Despite the furor over the Frederick book, and not having written a formal Habilitationsschrift (second thesis to qualify for a professorial appointment), Kantorowicz received an (honorary) professorship at the University of Frankfurt in 1930. By 1933, however, Kantorowicz had to cease giving lectures due to increasing pressure on Jewish academics under the new Nazi regime. After taking several leaves of absence, he was finally granted an early retirement with a pension in 1935. He remained in Germany until 1938, when after the Kristallnacht riots it became clear that the situation for even assimilated Jews such as himself was no longer tenable. After a brief stay in Oxford, he accepted a lectureship at the University of California - Berkeley in 1939 and departed for the United States. After several years, Kantorowicz was finally able to secure a permanent professorship, but in 1950, he famously resigned in protest when the UC Regents demanded that all continuing faculty sign a loyalty oath disavowing affiliation with any politically subversive movements. Kantorowicz insisted he was no leftist and pointed to his role in an anti-communist militia as a young university student, but nonetheless objected on principle to an instrument which he viewed as a blatant infringement on academic freedom and freedom of conscience more generally.[6] During the controversy in Berkeley, two eminent German émigré medievalists working in Princeton, Theodore Mommsen (grandson of the great classical historian) and the art historian Erwin Panofsky, persuaded J. Robert Oppenheimer, director of the prestigious Institute for Advanced Study, to appoint Kantorowicz to the Institute's faculty of Historical Studies.[7] Kantorowicz accepted and moved to Princeton, where he remained for the rest of his career.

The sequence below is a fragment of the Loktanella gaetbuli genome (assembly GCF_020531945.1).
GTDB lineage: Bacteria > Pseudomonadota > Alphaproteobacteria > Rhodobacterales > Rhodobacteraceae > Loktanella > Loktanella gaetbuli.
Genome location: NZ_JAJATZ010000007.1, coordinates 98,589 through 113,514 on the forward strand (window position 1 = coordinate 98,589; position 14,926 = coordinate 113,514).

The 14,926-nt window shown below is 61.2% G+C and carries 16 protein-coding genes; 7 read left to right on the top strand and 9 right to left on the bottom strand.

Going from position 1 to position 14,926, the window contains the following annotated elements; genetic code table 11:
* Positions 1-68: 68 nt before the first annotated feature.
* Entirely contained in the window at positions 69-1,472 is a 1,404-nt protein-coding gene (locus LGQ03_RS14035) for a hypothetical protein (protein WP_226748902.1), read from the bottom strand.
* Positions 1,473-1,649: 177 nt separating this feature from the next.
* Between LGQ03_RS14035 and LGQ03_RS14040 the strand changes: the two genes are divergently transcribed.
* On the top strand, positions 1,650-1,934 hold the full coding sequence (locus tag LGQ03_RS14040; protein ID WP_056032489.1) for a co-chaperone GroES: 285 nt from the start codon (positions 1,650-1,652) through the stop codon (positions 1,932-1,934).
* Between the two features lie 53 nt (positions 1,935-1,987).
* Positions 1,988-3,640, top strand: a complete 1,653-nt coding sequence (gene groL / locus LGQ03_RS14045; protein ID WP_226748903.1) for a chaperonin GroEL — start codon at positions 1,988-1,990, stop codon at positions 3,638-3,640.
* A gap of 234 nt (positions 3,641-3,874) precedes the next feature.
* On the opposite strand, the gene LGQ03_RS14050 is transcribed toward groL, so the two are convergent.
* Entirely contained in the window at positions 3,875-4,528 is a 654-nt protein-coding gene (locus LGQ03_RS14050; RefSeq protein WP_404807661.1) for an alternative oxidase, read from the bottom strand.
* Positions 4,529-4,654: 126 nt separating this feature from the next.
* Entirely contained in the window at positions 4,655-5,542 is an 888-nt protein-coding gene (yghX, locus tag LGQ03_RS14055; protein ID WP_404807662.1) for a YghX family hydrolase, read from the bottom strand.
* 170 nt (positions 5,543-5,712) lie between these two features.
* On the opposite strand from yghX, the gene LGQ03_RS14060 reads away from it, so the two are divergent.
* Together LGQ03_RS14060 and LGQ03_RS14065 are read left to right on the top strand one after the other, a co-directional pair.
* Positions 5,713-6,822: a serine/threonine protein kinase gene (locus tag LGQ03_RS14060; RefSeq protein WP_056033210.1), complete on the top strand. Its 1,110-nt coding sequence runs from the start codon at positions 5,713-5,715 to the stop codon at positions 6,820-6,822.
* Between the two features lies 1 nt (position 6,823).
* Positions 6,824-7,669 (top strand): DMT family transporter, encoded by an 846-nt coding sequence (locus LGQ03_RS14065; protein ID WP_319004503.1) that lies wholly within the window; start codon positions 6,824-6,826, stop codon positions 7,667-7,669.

In 1957, Kantorowicz published his masterpiece, The King's Two Bodies, which explored, in the words of the volume's subtitle, "medieval political theology." The book traced the ways in which theologians, historians, and canon lawyers in the Middle Ages and early modern period understood "the king" as both a mortal individual and an institution which transcends time. Drawing on a diverse array of textual and visual sources, including Shakespeare and Dante, The King's Two Bodies made a major contribution to the way historians and political scientists came to understand the evolution of ideas about authority and charisma vested in a single individual versus transpersonal conceptions of the realm or the state in pre-modern Europe. The book remains a classic in the field.